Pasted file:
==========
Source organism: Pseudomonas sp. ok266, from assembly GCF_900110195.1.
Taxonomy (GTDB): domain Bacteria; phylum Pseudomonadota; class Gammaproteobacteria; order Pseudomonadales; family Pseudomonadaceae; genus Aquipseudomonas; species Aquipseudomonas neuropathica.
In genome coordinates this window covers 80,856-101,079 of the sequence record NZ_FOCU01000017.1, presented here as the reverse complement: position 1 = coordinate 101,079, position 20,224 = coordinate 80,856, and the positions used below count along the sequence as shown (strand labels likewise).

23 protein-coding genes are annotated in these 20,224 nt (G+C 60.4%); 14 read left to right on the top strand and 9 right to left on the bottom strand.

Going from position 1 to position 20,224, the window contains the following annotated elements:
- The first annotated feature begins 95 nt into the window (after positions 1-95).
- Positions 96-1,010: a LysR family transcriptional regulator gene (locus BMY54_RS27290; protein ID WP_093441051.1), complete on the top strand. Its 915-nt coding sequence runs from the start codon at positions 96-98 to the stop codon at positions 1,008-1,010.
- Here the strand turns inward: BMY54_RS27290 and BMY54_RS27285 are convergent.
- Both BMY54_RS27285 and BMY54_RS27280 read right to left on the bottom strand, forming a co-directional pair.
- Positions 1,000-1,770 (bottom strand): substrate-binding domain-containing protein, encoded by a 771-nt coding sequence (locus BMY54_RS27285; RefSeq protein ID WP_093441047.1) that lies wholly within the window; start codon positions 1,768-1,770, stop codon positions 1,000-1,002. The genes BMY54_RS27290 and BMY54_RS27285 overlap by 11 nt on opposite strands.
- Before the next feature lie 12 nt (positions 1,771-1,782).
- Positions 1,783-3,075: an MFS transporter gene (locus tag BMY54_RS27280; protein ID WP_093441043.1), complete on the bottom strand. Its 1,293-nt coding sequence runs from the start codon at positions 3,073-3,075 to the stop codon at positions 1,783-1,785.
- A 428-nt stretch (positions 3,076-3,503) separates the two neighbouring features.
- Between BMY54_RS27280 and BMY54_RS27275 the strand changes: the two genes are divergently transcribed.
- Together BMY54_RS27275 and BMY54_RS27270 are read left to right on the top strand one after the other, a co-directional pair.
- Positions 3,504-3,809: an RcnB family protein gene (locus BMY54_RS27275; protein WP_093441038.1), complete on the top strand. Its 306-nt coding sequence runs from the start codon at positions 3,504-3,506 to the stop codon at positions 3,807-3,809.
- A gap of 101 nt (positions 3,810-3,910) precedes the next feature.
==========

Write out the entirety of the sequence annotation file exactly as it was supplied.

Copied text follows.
Source organism: Pseudomonas sp. ok266, from assembly GCF_900110195.1.
Taxonomy (GTDB): domain Bacteria; phylum Pseudomonadota; class Gammaproteobacteria; order Pseudomonadales; family Pseudomonadaceae; genus Aquipseudomonas; species Aquipseudomonas neuropathica.
In genome coordinates this window covers 80,856-101,079 of the sequence record NZ_FOCU01000017.1, presented here as the reverse complement: position 1 = coordinate 101,079, position 20,224 = coordinate 80,856, and the positions used below count along the sequence as shown (strand labels likewise).

23 protein-coding genes are annotated in these 20,224 nt (G+C 60.4%); 14 read left to right on the top strand and 9 right to left on the bottom strand.

Going from position 1 to position 20,224, the window contains the following annotated elements:
- The first annotated feature begins 95 nt into the window (after positions 1-95).
- Positions 96-1,010: a LysR family transcriptional regulator gene (locus BMY54_RS27290; protein ID WP_093441051.1), complete on the top strand. Its 915-nt coding sequence runs from the start codon at positions 96-98 to the stop codon at positions 1,008-1,010.
- Here the strand turns inward: BMY54_RS27290 and BMY54_RS27285 are convergent.
- Both BMY54_RS27285 and BMY54_RS27280 read right to left on the bottom strand, forming a co-directional pair.
- Positions 1,000-1,770 (bottom strand): substrate-binding domain-containing protein, encoded by a 771-nt coding sequence (locus BMY54_RS27285; RefSeq protein ID WP_093441047.1) that lies wholly within the window; start codon positions 1,768-1,770, stop codon positions 1,000-1,002. The genes BMY54_RS27290 and BMY54_RS27285 overlap by 11 nt on opposite strands.
- Before the next feature lie 12 nt (positions 1,771-1,782).
- Positions 1,783-3,075: an MFS transporter gene (locus tag BMY54_RS27280; protein ID WP_093441043.1), complete on the bottom strand. Its 1,293-nt coding sequence runs from the start codon at positions 3,073-3,075 to the stop codon at positions 1,783-1,785.
- A 428-nt stretch (positions 3,076-3,503) separates the two neighbouring features.
- Between BMY54_RS27280 and BMY54_RS27275 the strand changes: the two genes are divergently transcribed.
- Together BMY54_RS27275 and BMY54_RS27270 are read left to right on the top strand one after the other, a co-directional pair.
- Positions 3,504-3,809: an RcnB family protein gene (locus BMY54_RS27275; protein WP_093441038.1), complete on the top strand. Its 306-nt coding sequence runs from the start codon at positions 3,504-3,506 to the stop codon at positions 3,807-3,809.
- A gap of 101 nt (positions 3,810-3,910) precedes the next feature.